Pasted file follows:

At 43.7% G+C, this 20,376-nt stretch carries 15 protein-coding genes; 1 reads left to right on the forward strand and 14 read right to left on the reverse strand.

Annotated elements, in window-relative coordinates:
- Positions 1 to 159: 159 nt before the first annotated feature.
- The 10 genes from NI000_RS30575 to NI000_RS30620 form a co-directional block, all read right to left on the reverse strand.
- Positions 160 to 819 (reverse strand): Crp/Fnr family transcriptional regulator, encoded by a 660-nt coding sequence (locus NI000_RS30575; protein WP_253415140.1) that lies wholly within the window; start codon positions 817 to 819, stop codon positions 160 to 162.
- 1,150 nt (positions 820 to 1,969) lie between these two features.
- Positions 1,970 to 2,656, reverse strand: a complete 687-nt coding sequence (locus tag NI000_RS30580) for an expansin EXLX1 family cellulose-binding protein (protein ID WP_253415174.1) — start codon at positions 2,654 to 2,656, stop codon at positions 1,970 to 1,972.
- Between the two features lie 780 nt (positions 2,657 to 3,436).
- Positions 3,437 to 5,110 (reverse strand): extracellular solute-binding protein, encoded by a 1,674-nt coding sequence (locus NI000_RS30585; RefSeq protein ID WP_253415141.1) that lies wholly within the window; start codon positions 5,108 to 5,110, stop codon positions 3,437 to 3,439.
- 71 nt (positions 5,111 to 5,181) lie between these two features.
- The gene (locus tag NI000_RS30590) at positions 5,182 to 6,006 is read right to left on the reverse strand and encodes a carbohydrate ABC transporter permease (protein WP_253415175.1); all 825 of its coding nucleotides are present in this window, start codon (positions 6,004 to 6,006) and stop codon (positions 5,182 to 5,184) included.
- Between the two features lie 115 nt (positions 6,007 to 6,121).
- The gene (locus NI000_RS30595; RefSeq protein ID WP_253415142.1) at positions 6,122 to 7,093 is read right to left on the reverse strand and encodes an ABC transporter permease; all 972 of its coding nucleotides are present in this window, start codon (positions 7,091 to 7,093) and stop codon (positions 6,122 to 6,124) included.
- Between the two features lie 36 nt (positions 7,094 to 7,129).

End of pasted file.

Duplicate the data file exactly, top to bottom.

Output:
At 43.7% G+C, this 20,376-nt stretch carries 15 protein-coding genes; 1 reads left to right on the forward strand and 14 read right to left on the reverse strand.

Annotated elements, in window-relative coordinates:
- Positions 1 to 159: 159 nt before the first annotated feature.
- The 10 genes from NI000_RS30575 to NI000_RS30620 form a co-directional block, all read right to left on the reverse strand.
- Positions 160 to 819 (reverse strand): Crp/Fnr family transcriptional regulator, encoded by a 660-nt coding sequence (locus NI000_RS30575; protein WP_253415140.1) that lies wholly within the window; start codon positions 817 to 819, stop codon positions 160 to 162.
- 1,150 nt (positions 820 to 1,969) lie between these two features.
- Positions 1,970 to 2,656, reverse strand: a complete 687-nt coding sequence (locus tag NI000_RS30580) for an expansin EXLX1 family cellulose-binding protein (protein ID WP_253415174.1) — start codon at positions 2,654 to 2,656, stop codon at positions 1,970 to 1,972.
- Between the two features lie 780 nt (positions 2,657 to 3,436).
- Positions 3,437 to 5,110 (reverse strand): extracellular solute-binding protein, encoded by a 1,674-nt coding sequence (locus NI000_RS30585; RefSeq protein ID WP_253415141.1) that lies wholly within the window; start codon positions 5,108 to 5,110, stop codon positions 3,437 to 3,439.
- 71 nt (positions 5,111 to 5,181) lie between these two features.
- The gene (locus tag NI000_RS30590) at positions 5,182 to 6,006 is read right to left on the reverse strand and encodes a carbohydrate ABC transporter permease (protein WP_253415175.1); all 825 of its coding nucleotides are present in this window, start codon (positions 6,004 to 6,006) and stop codon (positions 5,182 to 5,184) included.
- Between the two features lie 115 nt (positions 6,007 to 6,121).
- The gene (locus NI000_RS30595; RefSeq protein ID WP_253415142.1) at positions 6,122 to 7,093 is read right to left on the reverse strand and encodes an ABC transporter permease; all 972 of its coding nucleotides are present in this window, start codon (positions 7,091 to 7,093) and stop codon (positions 6,122 to 6,124) included.
- Between the two features lie 36 nt (positions 7,094 to 7,129).